5 EVIDENCE OF LEARNING: By the conclusion of this unit, students should be able to demonstrate the following competencies: Culminating Activity: Rocks And Minerals Culminating Activities Goal: Plan and describe a rock, mineral, and fossil collection which could be made from materials in your county plus two other selected Georgia counties. Role: A middle school student called on to assist in developing a collection. Audience: Your school science department. Situation: Your teacher needs a class set of teaching specimens of 8 different rock types (including sedimentary, igneous, and metamorphic examples), 4 fossils representing a variety of ages and environments of origin, and 1 nonrenewable energy resource. Using the Lawton (1977) Geologic Map of Georgia, you will determine the extent to which these needs can be supplied from your own county. Then identify two other counties from which samples would allow you to complete the collection. Product: A description of the items in the proposed collection and the county of origin of each. For each rock, provide information on the minerals that make it up, as well as how it formed as an igneous, sedimentary, or metamorphic rock. For each fossil, tell how old it is and in what kind of environment the organism lived. For the energy resource, explain how it formed and why it is considered nonrenewable. Standard: See rubric January 2007 Page 5 of 7

6 Geology Rocks and Minerals GRASPS Rubric Scientific Information Rock processes of formation Mineral composition of rocks Fossils as evidence of change Renewable and nonrenewable energy Description of each rock s origin is detailed and substantially accurate. The project provides substantially accurate information on the mineral composition of every rock in the collection All fossils are correct as to age and location. The description of the environment contains some detail and is substantially accurate. The project accurately describes the location and formation of Georgia s nonrenewable energy resource. The igneous, sedimentary, or metamorphic origin of each rock is correct, and there is some additional accurate description of the rocks origins. The project accurately identifies at least one mineral in each rock in the collection. All fossils are listed correctly as to age, location and marine or terrestrial origin, but no further accurate details are given. The project correctly identifies the resource and contains some accurate details as to its formation and location. The igneous, sedimentary, or metamorphic origin of each rock is correct, but there is little or no additional accurate description of the rocks origins. The project contains some accurate information on the mineral composition of rocks in the collection. All fossils are listed, but there are inaccuracies in location, age, or marine or terrestrial origin. The project does not correctly identify Georgia s nonrenewable energy resource or fails to describe its formation. Fewer than 8 rocks are named, or the igneous, sedimentary, or metamorphic origin of one or more rocks is incorrect. The project does not contain accurate information on the mineral composition of any rock in the collection. Fewer than four fossils are listed, or none of the fossils is correctly tagged as to marine or terrestrial origin. The project does not accurately name a nonrenewable energy resource. January 2007 Page 6 of 7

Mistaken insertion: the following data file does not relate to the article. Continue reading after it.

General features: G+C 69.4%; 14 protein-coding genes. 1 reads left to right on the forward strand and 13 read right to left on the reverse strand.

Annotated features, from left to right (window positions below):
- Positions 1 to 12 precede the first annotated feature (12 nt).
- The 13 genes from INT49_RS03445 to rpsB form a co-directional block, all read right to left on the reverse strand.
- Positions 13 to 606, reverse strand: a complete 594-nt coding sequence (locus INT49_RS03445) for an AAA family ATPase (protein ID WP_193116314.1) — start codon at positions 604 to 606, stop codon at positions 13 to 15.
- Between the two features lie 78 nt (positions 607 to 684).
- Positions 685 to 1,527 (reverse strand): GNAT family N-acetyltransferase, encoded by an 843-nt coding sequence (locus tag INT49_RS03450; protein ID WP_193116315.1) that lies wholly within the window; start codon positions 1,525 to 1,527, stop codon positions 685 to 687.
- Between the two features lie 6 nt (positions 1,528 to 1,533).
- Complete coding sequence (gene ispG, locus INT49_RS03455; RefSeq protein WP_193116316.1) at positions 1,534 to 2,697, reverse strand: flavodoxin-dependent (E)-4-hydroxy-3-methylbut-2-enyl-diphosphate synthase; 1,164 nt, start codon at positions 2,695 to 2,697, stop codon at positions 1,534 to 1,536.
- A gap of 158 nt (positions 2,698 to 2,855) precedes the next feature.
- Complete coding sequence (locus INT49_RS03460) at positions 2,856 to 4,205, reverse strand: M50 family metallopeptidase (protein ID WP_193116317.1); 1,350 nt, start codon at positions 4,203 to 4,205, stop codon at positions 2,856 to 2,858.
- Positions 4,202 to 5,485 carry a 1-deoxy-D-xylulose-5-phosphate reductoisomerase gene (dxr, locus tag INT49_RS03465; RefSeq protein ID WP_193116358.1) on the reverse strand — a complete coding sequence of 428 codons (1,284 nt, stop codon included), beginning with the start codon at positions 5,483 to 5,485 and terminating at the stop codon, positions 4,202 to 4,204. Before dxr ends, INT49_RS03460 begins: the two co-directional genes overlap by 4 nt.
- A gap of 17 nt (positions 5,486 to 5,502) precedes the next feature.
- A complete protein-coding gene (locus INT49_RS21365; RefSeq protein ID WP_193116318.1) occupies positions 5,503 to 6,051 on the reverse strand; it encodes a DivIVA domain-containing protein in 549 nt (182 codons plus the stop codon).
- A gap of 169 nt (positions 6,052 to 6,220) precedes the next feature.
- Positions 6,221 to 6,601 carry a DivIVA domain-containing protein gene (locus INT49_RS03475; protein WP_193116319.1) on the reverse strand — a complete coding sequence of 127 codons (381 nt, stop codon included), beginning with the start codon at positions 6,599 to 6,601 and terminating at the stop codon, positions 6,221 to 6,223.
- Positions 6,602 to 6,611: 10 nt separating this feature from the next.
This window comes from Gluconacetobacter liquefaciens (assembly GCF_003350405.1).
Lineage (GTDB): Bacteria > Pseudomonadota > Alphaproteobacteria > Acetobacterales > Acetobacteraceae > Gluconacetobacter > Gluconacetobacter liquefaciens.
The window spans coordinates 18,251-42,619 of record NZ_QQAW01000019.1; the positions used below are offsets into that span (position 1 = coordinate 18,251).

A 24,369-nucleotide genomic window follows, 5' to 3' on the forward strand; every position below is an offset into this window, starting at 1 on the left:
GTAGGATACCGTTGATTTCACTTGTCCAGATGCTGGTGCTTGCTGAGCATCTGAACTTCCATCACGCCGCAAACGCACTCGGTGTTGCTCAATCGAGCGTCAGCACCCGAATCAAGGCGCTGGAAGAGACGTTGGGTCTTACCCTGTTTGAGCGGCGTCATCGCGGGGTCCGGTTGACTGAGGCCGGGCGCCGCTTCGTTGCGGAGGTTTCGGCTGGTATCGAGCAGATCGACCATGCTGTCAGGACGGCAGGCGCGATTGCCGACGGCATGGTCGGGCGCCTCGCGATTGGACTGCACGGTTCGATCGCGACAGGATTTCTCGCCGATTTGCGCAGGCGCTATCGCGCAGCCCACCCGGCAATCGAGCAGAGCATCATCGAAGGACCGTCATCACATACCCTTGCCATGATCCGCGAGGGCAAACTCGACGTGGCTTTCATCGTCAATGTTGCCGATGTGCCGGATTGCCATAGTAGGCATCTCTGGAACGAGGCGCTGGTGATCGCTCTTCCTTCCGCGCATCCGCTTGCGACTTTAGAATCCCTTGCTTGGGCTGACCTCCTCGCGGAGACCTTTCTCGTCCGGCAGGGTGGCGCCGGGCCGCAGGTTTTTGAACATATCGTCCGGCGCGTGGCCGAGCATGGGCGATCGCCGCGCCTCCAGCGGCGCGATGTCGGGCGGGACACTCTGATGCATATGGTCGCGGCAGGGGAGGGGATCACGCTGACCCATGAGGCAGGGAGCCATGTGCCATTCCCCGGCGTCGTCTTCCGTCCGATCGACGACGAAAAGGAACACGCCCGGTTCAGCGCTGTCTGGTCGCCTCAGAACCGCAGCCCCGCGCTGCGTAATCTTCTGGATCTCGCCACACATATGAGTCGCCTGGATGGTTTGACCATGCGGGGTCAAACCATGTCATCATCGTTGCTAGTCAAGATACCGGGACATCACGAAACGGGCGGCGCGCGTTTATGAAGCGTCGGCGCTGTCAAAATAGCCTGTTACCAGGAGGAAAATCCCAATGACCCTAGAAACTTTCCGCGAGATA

7 TASKS The collection of the following tasks represents the level of depth, rigor and complexity expected of all physical science students to demonstrate evidence of learning. Task: Description: Discussion, Suggestions for use: Possible Solution : SAMPLE OF STUDENT WORK January 2007 Page 7 of 7